“If we call every business success a ‘disruption,’ then companies that rise to the top in very different ways will be seen as sources of insight into a common strategy for succeeding,” he once said. “This creates a danger: Managers may mix and match behaviors that are very likely inconsistent with one another and thus unlikely to yield the hoped-for result.”
He second-guessed the wording of the label, but never the theory. Even after he changed his terminology to disruptive innovation, he saw flaws.
“What we didn’t anticipate, and what in many ways was a fault of mine,” he told Quartz in 2016, “was that the term disruption has so many different connotations in the English language, that it allows people to justify whatever they want to do as, ‘Oh, this is disruptive,’ and they don’t ever read the book. The population of people where the fewest have read the book are venture capitalists. They are arrogant and smart and why do they need to read something?”
He wished he’d created something less expressive. He began to discuss type 1 innovations and type 2 innovations, with a nod to Daniel Kahneman, because he believed those terms were vague enough to force people to read and understand his work more closely.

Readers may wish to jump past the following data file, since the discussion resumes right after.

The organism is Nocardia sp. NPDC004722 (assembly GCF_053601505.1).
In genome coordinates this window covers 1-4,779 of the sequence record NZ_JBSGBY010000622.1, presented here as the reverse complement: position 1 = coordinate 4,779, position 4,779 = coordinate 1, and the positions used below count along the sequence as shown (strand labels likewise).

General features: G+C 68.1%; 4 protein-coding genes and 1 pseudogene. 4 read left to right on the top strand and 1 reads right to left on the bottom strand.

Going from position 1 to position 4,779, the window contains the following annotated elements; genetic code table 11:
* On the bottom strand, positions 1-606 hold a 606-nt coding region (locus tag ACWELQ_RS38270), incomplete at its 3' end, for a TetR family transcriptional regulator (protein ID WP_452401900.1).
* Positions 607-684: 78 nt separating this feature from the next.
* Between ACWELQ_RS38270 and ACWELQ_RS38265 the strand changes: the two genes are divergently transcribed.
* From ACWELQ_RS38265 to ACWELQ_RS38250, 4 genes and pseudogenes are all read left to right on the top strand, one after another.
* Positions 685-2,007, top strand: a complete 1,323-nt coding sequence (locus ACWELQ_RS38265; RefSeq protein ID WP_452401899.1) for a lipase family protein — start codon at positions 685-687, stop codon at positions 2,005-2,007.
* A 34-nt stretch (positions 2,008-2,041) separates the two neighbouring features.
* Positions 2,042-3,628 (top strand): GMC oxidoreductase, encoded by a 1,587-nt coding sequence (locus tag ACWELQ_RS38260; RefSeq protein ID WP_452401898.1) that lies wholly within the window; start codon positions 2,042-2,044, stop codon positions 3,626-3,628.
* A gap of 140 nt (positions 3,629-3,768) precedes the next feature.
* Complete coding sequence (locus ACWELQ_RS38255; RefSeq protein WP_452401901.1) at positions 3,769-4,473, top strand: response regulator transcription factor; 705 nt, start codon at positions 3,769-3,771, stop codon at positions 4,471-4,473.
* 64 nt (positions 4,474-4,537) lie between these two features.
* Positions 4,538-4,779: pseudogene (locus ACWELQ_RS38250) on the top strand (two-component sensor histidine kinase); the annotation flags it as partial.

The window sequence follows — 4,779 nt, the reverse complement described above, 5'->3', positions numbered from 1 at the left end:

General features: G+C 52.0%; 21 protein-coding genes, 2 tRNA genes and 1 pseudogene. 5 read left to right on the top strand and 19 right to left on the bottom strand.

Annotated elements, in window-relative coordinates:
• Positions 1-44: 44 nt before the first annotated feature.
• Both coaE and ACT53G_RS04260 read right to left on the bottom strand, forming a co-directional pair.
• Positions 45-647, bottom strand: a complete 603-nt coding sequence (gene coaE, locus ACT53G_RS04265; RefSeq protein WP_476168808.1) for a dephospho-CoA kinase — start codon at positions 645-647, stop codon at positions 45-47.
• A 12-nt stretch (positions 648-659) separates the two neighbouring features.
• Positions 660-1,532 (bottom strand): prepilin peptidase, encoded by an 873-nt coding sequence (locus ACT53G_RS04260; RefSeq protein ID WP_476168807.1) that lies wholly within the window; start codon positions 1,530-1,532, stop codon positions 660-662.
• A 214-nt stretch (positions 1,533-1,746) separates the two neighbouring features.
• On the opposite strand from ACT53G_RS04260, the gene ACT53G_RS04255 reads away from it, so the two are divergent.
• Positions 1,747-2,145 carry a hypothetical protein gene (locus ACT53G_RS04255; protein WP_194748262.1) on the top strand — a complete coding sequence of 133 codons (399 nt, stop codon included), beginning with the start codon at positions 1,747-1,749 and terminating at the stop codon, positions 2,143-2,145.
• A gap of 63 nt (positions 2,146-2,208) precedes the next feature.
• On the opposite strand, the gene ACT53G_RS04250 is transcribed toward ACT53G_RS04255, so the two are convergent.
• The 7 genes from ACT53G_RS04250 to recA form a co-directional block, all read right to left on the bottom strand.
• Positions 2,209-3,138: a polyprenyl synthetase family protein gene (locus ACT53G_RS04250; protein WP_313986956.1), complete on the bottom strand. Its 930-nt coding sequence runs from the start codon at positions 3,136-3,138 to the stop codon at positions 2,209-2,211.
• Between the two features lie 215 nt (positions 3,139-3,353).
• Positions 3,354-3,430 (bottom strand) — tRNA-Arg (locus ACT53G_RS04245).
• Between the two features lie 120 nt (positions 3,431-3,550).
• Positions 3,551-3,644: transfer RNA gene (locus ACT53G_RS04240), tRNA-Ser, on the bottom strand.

“The misconception around the term is that it’s an innovation or technology that somehow is simply new and cutting edge, in the sense of that no one’s ever done it before,” said Gilbert, a former president of the Deseret News. “But a disruptive technology most often innovates in a way that looks inferior. A disruptive innovation appears inferior to incumbents and underperforms on traditional measures. Then the innovation evolves and actually opens up a whole new category of consumption to users and consumers who could never have consumed it before because it was either too expensive, or required too much expertise to consume. Many think it means newer, better, faster, but what Clay actually found was that a disruptive innovation doesn’t appear as a better product but as one that makes it more accessible or more affordable to a much wider audience.”
Grove told Christensen he mislabeled his theory. Instead of innovative technologies, Grove suggested, Christensen should have used “crummy technologies.”